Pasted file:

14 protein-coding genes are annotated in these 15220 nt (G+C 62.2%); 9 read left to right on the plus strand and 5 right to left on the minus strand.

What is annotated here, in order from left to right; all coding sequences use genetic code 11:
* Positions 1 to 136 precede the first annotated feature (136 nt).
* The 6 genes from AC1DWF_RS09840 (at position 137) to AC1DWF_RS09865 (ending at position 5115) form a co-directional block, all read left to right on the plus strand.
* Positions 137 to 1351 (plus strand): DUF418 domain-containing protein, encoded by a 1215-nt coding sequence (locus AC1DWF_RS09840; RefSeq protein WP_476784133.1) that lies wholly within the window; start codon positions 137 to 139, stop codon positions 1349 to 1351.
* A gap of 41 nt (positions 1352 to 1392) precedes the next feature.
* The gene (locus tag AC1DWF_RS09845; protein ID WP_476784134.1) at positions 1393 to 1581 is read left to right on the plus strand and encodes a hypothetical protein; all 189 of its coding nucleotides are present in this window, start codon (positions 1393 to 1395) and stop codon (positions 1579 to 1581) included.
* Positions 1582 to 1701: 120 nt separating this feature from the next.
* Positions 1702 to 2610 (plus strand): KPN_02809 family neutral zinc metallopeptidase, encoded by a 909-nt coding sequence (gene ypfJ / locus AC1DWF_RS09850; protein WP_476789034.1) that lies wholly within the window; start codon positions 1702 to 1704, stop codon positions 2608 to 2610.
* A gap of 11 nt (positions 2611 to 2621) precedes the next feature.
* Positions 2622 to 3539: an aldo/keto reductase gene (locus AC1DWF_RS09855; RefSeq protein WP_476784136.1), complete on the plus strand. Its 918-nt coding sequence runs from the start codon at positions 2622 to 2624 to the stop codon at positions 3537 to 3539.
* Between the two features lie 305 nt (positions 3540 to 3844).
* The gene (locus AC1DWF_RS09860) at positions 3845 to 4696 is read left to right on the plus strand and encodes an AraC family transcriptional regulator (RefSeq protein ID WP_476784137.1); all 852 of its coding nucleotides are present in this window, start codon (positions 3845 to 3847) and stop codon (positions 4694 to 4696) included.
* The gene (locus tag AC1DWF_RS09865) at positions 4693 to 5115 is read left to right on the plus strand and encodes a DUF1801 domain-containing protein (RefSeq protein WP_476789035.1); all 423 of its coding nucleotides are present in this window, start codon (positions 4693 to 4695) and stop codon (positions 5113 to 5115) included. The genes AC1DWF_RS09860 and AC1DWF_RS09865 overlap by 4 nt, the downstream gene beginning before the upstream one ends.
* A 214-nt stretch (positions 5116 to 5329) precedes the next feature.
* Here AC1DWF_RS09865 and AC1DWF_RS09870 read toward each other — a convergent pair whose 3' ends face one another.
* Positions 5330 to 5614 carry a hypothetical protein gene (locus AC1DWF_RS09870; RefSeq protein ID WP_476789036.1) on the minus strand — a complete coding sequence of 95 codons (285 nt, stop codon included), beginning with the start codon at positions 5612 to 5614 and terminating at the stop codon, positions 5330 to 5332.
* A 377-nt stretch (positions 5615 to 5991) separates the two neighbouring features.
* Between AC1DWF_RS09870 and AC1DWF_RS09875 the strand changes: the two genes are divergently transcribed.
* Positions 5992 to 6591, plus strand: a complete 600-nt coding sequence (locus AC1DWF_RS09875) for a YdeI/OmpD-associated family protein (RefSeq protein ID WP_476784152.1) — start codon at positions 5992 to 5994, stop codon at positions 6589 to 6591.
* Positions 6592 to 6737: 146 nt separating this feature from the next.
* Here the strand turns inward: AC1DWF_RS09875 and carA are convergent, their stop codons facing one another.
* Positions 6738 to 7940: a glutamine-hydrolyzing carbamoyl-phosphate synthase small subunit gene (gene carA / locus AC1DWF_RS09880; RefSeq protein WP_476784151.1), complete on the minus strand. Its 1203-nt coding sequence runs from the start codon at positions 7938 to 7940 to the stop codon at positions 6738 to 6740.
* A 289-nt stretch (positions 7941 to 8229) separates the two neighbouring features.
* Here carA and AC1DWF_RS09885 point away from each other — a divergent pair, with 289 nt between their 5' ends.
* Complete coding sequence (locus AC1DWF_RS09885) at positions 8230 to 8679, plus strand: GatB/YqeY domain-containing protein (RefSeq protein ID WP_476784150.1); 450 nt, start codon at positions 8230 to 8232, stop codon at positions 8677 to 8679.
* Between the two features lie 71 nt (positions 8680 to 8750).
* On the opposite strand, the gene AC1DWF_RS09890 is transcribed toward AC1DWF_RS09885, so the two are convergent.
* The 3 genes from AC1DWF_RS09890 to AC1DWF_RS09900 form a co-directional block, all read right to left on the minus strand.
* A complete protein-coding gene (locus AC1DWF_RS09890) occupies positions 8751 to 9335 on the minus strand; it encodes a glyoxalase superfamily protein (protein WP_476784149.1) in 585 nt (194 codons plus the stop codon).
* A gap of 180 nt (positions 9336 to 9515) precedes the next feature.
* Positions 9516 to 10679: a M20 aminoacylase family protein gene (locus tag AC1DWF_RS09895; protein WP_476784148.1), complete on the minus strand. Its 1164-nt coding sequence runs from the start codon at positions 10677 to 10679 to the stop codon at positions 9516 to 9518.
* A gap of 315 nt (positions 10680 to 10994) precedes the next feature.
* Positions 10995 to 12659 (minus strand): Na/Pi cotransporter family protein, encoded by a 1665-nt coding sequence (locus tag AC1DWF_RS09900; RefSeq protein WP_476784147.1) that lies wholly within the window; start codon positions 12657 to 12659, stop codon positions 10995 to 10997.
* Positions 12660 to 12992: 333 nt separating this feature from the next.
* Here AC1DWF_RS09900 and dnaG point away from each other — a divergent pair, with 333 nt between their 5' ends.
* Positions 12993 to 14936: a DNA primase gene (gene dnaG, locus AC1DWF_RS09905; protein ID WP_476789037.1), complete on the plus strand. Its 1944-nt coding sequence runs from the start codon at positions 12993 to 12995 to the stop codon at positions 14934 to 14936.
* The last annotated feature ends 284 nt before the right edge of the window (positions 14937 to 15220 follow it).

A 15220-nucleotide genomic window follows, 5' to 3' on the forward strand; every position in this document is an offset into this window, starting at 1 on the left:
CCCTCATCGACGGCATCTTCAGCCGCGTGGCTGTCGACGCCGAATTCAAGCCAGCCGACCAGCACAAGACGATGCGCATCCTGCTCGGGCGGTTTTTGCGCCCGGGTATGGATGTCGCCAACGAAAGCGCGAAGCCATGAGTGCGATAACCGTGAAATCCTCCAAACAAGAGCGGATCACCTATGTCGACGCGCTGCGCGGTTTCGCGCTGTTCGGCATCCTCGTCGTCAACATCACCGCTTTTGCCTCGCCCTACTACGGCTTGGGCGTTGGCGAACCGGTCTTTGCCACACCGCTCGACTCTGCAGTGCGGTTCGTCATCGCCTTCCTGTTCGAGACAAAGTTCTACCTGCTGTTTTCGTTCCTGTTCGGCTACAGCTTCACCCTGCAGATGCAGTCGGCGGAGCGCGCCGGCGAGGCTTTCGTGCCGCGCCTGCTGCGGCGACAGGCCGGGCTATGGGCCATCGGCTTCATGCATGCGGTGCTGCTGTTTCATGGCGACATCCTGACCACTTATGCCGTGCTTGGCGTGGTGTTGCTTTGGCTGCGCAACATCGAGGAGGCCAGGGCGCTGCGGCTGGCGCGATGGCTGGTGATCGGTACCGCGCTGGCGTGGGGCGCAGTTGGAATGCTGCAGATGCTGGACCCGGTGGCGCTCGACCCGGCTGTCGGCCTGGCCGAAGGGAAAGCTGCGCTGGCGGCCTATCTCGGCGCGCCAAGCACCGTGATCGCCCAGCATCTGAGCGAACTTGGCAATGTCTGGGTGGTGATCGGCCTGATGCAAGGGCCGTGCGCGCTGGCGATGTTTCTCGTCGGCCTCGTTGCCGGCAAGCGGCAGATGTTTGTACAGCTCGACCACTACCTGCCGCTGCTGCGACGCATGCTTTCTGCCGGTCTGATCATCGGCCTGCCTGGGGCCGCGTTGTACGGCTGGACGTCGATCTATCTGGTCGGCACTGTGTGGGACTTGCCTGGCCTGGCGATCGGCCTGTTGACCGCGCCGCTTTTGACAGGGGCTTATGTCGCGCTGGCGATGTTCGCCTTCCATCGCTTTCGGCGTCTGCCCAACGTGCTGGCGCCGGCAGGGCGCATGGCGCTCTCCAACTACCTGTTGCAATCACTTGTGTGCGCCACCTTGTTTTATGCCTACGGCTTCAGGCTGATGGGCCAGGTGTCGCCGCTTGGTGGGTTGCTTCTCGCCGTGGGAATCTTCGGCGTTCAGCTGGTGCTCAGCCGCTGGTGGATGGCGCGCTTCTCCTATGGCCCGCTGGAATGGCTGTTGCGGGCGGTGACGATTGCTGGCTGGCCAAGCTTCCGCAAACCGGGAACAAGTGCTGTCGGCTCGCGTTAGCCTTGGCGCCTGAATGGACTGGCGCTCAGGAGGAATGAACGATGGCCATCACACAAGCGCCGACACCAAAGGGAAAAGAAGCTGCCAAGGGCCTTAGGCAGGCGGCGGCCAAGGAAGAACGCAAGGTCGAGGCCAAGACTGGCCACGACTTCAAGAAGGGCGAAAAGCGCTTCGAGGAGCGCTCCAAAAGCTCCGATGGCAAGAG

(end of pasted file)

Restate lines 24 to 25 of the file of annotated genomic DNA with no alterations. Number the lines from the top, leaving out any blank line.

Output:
* A 289-nt stretch (positions 7941 to 8229) separates the two neighbouring features.
* Here carA and AC1DWF_RS09885 point away from each other — a divergent pair, with 289 nt between their 5' ends.